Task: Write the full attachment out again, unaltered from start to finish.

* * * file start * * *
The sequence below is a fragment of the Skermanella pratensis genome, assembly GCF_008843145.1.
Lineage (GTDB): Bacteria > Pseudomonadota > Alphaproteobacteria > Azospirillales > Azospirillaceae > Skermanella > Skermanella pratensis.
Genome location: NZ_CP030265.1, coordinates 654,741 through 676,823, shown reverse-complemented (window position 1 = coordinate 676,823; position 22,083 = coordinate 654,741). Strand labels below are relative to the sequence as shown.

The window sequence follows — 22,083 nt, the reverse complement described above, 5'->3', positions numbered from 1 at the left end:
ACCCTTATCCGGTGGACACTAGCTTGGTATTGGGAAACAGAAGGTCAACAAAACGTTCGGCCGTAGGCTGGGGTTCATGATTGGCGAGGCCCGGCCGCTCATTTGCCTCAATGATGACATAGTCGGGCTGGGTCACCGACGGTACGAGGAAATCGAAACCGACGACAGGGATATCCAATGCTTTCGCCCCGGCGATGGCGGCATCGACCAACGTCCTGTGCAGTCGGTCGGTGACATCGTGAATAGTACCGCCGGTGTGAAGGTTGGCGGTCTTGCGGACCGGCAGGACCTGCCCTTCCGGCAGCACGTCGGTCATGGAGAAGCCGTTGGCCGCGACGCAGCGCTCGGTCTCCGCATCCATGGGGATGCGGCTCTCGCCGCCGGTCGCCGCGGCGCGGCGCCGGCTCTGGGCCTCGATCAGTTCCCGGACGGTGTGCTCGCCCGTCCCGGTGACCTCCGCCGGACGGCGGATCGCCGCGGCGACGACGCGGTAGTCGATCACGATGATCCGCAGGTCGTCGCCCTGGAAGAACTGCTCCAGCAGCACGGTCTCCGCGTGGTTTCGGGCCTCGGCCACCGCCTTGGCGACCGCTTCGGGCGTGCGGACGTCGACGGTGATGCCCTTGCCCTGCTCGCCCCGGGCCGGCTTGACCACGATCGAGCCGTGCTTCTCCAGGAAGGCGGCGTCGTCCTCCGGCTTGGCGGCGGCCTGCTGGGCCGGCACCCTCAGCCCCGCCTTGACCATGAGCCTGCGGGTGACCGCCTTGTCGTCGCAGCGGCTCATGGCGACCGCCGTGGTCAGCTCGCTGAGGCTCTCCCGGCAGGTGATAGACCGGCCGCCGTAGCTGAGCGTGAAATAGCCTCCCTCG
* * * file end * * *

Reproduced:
The sequence below is a fragment of the Skermanella pratensis genome, assembly GCF_008843145.1.
Lineage (GTDB): Bacteria > Pseudomonadota > Alphaproteobacteria > Azospirillales > Azospirillaceae > Skermanella > Skermanella pratensis.
Genome location: NZ_CP030265.1, coordinates 654,741 through 676,823, shown reverse-complemented (window position 1 = coordinate 676,823; position 22,083 = coordinate 654,741). Strand labels below are relative to the sequence as shown.

The window sequence follows — 22,083 nt, the reverse complement described above, 5'->3', positions numbered from 1 at the left end:
ACCCTTATCCGGTGGACACTAGCTTGGTATTGGGAAACAGAAGGTCAACAAAACGTTCGGCCGTAGGCTGGGGTTCATGATTGGCGAGGCCCGGCCGCTCATTTGCCTCAATGATGACATAGTCGGGCTGGGTCACCGACGGTACGAGGAAATCGAAACCGACGACAGGGATATCCAATGCTTTCGCCCCGGCGATGGCGGCATCGACCAACGTCCTGTGCAGTCGGTCGGTGACATCGTGAATAGTACCGCCGGTGTGAAGGTTGGCGGTCTTGCGGACCGGCAGGACCTGCCCTTCCGGCAGCACGTCGGTCATGGAGAAGCCGTTGGCCGCGACGCAGCGCTCGGTCTCCGCATCCATGGGGATGCGGCTCTCGCCGCCGGTCGCCGCGGCGCGGCGCCGGCTCTGGGCCTCGATCAGTTCCCGGACGGTGTGCTCGCCCGTCCCGGTGACCTCCGCCGGACGGCGGATCGCCGCGGCGACGACGCGGTAGTCGATCACGATGATCCGCAGGTCGTCGCCCTGGAAGAACTGCTCCAGCAGCACGGTCTCCGCGTGGTTTCGGGCCTCGGCCACCGCCTTGGCGACCGCTTCGGGCGTGCGGACGTCGACGGTGATGCCCTTGCCCTGCTCGCCCCGGGCCGGCTTGACCACGATCGAGCCGTGCTTCTCCAGGAAGGCGGCGTCGTCCTCCGGCTTGGCGGCGGCCTGCTGGGCCGGCACCCTCAGCCCCGCCTTGACCATGAGCCTGCGGGTGACCGCCTTGTCGTCGCAGCGGCTCATGGCGACCGCCGTGGTCAGCTCGCTGAGGCTCTCCCGGCAGGTGATAGACCGGCCGCCGTAGCTGAGCGTGAAATAGCCTCCCTCG